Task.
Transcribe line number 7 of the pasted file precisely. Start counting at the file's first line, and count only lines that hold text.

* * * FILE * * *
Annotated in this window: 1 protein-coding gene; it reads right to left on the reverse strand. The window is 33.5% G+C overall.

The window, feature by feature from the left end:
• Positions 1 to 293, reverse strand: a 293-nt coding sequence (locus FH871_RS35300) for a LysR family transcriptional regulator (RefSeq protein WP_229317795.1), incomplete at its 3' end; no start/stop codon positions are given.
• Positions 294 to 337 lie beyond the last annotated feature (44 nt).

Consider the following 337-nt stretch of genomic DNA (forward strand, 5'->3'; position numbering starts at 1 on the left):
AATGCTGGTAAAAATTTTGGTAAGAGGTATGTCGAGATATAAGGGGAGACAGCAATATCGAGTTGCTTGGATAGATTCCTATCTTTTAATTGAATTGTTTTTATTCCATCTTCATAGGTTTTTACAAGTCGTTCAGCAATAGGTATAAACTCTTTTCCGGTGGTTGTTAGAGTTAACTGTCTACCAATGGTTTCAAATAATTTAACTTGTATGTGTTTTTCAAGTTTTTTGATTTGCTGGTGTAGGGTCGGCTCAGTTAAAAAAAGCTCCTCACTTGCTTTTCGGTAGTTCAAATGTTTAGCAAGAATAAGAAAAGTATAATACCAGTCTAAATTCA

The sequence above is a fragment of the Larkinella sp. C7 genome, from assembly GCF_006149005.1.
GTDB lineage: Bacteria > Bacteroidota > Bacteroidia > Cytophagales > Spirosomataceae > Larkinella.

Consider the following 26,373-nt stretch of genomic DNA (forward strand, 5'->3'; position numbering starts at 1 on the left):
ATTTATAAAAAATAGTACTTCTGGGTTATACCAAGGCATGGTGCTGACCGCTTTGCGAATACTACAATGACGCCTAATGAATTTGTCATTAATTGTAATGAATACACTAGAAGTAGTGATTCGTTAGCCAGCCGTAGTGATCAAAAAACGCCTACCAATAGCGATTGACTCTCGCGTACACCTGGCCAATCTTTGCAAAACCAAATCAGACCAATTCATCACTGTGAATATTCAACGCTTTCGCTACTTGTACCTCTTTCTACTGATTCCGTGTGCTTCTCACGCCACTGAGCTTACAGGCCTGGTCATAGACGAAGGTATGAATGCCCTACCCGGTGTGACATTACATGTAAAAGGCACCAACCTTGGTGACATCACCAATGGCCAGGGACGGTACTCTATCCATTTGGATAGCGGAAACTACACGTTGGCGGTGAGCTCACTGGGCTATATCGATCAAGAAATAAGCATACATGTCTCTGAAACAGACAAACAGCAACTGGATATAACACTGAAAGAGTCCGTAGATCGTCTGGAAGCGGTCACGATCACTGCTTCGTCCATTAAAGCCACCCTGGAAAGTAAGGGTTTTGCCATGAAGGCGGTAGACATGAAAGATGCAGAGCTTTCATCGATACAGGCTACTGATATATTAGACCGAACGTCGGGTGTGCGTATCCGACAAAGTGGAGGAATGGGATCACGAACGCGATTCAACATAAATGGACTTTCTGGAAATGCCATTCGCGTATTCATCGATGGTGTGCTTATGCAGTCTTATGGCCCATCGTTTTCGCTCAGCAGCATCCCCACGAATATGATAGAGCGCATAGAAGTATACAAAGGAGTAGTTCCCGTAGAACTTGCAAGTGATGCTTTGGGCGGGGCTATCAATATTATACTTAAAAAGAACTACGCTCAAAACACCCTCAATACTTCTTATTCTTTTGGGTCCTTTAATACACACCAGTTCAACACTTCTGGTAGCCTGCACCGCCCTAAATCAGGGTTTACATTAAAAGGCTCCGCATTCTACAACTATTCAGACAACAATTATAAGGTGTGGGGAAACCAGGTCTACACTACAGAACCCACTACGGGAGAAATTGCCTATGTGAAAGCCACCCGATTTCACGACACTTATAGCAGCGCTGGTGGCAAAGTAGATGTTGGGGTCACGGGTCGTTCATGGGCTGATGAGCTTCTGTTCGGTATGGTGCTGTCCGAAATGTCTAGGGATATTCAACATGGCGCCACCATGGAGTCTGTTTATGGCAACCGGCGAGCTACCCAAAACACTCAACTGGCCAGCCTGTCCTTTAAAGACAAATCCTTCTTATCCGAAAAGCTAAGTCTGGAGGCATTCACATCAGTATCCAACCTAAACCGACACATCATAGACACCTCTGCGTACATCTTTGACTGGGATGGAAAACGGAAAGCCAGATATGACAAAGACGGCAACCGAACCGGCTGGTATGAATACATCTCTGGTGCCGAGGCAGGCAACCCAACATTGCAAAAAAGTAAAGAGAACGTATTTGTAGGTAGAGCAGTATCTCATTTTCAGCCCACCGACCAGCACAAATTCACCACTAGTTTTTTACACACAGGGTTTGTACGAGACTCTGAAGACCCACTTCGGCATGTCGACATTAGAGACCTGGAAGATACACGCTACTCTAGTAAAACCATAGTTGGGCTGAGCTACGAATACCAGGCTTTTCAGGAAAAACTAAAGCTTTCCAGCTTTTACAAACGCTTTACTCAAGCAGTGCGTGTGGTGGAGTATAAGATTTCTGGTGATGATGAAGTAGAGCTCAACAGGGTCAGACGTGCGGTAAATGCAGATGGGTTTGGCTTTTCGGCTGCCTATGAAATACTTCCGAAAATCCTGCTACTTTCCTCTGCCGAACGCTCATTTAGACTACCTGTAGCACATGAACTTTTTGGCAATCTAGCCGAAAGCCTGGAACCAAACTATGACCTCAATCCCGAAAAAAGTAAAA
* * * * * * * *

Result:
The sequence above is a fragment of the Larkinella sp. C7 genome, from assembly GCF_006149005.1.